As the skies began to threaten to release their pent up precipitation, I wandered into another area for the first time in my life. I had heard about, read about and generally wondered about this particular state forest, but again, it had never called me in.
I headed for Profile Rock. I wanted to know why it was that I had never heard of it, especially given the famousness of the Old Man of the Mountain up in Franconia Notch. I left the parking lot for the trail marked "Overlook" and nearly walked directly into a wood thrush. What a beautiful sight.
I found the rocks, complete with their early twentieth century-style steps to them. I tried to find a way to the top, circling the entire base, reading as little profane graffiti as possible along the way. I could hear voices at the top and began to wonder if my youthful climbing days were at an end. Then it hit me: follow the Dunkin Donuts trash. Sad, but true.
Within a few moments, I was on top of this particluar piece of the world, looking for miles across the treetops. It was even better than Abrams Rock. One cell tower here, one steepleless church tower there, and the rest a sea of green, like the Beatles sang in Yellow Submarine. Three young men joined me on the stone, but my guess was that when they think of the word "stone" another meaning comes to mind first. I smelled them long before they arrived. But then again, had I said "stone" to an ancient Babylonion, he, too, might conjure up a different image. For a reference, watch the Monty Python movie Life of Brian. ("Nobody is to stone anyone, until I blow this whistle!")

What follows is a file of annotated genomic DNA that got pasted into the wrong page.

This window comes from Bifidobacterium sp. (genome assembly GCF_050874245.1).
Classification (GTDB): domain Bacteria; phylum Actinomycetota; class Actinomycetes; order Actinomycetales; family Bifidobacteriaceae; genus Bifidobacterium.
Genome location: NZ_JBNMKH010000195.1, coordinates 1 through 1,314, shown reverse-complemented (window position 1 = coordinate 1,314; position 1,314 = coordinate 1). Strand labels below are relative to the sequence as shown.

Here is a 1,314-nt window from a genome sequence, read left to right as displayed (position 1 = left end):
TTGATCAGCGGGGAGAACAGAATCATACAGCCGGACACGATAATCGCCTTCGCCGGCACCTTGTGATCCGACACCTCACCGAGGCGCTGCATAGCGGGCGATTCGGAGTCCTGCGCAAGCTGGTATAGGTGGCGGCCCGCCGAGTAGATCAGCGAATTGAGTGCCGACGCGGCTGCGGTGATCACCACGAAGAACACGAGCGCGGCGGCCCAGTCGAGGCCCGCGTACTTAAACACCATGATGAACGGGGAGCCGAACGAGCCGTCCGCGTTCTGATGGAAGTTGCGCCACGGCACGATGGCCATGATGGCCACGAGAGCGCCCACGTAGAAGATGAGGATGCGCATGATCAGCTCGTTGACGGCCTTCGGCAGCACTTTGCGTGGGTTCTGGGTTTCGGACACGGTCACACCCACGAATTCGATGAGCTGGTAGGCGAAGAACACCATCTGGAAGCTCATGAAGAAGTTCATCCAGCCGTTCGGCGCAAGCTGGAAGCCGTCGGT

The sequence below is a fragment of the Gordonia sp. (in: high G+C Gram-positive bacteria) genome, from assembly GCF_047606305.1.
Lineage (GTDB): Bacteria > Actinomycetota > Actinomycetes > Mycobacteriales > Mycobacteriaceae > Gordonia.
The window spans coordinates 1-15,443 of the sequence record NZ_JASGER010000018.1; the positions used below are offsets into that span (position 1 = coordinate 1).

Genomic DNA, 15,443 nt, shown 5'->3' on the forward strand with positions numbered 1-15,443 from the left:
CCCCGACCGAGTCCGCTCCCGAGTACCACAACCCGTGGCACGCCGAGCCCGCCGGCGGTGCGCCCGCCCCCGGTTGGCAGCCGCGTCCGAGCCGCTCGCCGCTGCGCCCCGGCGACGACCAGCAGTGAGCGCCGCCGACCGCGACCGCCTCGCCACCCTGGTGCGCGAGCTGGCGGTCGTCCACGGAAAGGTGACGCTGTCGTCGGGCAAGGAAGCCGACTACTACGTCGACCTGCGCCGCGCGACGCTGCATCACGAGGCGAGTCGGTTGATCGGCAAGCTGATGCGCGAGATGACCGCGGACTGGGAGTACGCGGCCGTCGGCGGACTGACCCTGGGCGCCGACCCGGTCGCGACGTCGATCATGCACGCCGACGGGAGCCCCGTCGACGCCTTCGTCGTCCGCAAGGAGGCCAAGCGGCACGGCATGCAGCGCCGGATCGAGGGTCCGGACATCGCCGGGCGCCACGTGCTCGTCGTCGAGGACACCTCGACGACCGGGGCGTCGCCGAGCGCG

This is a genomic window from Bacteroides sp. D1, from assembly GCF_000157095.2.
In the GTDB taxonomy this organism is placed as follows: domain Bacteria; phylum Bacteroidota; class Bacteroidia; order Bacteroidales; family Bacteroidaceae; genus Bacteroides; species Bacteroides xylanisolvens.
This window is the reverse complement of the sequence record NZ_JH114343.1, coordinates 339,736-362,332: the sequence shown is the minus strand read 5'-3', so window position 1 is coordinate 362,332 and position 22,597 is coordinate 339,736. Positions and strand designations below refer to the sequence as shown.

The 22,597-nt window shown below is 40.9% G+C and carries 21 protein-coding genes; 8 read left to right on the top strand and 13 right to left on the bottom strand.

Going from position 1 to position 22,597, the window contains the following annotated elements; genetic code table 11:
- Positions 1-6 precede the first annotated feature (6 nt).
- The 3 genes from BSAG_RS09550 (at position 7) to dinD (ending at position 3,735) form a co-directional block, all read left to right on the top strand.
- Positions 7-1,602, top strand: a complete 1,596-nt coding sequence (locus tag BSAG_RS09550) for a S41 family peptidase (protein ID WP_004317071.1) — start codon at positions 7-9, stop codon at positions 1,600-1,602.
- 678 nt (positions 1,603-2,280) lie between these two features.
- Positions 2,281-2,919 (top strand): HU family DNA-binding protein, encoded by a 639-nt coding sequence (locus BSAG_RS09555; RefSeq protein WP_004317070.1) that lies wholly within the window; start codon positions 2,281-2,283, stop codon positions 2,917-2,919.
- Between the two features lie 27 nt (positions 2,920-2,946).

To catch the Fall River side, I moved across the street to the general wildlife management section of the park, and there I finally came face to face with Pine Cone Johnny himself. The state owes a lot to the Depression era Civilian Conservation Corps workers who spent so much time in our forests, and here the state had done the right thing, erecting a statue in their memory. As Johnny and I stood together in the rain, I realized that for all my frustrations with the State of Massachusetts during the day, consisting of parking problems, fees, neglect, abuse and more, this one act did a lot to balance the ledger.
And with that, I said goodbye to Bristol County for 2011.